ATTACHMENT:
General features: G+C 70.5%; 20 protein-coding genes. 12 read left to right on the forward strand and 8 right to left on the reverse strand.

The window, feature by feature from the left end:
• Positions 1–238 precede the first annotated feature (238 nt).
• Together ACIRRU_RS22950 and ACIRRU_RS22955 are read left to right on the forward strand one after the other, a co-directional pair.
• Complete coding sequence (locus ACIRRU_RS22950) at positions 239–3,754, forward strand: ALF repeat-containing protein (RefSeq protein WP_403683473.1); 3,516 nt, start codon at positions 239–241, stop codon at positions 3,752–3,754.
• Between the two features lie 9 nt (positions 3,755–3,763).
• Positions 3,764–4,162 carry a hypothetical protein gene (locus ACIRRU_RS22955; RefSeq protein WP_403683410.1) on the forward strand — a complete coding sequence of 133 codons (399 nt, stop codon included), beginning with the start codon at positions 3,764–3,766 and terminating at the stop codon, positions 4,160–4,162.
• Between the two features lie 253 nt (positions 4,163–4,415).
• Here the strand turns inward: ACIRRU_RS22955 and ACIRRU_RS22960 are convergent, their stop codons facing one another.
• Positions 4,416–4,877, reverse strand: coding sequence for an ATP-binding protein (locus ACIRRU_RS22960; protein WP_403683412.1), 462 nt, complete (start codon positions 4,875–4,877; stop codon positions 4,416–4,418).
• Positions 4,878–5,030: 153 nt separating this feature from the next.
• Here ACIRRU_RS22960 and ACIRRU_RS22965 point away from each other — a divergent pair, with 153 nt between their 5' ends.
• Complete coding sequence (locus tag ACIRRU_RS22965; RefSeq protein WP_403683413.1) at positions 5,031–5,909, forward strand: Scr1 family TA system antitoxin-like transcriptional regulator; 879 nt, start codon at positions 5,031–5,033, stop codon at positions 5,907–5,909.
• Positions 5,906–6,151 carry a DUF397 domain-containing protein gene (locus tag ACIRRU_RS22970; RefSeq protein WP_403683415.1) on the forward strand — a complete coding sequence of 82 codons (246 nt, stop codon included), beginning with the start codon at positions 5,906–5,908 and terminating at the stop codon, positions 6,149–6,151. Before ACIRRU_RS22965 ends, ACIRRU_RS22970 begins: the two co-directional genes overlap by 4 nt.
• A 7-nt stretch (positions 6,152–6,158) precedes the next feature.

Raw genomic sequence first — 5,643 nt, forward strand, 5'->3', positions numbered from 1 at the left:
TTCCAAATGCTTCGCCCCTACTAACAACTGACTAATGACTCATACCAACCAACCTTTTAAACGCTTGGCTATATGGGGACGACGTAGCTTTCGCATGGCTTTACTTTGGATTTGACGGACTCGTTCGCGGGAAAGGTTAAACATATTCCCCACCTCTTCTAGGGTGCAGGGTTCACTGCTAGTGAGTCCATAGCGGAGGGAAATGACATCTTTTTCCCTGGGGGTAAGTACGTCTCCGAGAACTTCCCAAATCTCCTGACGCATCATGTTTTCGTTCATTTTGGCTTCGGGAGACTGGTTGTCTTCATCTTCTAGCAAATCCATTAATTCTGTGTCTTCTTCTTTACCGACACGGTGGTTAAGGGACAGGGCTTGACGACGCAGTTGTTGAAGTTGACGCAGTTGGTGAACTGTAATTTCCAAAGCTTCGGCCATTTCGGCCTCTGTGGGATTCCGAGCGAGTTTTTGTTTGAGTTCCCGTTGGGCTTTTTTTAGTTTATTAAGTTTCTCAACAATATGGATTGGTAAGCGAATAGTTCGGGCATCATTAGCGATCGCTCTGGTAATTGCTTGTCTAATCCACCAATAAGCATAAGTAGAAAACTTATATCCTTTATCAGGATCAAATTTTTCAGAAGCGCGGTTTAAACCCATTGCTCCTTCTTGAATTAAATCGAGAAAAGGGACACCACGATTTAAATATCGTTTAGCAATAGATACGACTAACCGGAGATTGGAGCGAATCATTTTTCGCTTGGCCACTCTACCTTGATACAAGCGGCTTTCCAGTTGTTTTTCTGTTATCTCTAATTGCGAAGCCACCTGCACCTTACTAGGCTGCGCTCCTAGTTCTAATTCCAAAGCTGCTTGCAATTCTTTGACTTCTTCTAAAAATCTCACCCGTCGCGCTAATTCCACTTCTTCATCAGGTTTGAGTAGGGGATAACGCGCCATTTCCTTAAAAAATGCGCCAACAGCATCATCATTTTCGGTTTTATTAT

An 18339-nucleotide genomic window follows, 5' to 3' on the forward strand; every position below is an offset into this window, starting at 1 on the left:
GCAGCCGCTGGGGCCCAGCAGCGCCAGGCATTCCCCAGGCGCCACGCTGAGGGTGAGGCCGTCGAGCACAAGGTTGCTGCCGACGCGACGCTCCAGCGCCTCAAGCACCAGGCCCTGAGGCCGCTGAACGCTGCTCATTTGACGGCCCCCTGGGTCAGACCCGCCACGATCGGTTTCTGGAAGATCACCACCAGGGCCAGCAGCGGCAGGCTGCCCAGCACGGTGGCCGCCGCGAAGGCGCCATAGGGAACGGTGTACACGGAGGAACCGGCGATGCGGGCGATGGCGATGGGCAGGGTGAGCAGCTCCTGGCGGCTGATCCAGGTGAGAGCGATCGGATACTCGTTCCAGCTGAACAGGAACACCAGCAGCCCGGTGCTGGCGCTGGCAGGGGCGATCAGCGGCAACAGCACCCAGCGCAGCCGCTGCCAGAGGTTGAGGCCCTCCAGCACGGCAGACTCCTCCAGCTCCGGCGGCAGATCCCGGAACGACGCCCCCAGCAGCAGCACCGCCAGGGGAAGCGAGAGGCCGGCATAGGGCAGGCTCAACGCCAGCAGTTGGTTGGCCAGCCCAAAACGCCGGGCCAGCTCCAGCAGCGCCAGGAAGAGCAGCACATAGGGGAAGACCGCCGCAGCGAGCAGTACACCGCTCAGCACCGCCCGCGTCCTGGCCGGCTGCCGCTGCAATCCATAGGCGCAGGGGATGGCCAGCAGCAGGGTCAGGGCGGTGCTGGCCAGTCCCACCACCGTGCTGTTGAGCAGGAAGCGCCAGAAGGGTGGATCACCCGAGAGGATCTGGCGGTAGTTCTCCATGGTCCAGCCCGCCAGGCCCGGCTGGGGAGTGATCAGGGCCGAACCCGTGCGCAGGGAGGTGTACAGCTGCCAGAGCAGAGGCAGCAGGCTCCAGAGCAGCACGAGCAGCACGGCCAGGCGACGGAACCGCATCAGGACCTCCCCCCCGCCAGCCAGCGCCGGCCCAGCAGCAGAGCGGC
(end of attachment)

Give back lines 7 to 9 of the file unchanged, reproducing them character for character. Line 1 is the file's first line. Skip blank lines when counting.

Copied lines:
• Positions 3,764–4,162 carry a hypothetical protein gene (locus ACIRRU_RS22955; RefSeq protein WP_403683410.1) on the forward strand — a complete coding sequence of 133 codons (399 nt, stop codon included), beginning with the start codon at positions 3,764–3,766 and terminating at the stop codon, positions 4,160–4,162.
• Between the two features lie 253 nt (positions 4,163–4,415).
• Here the strand turns inward: ACIRRU_RS22955 and ACIRRU_RS22960 are convergent, their stop codons facing one another.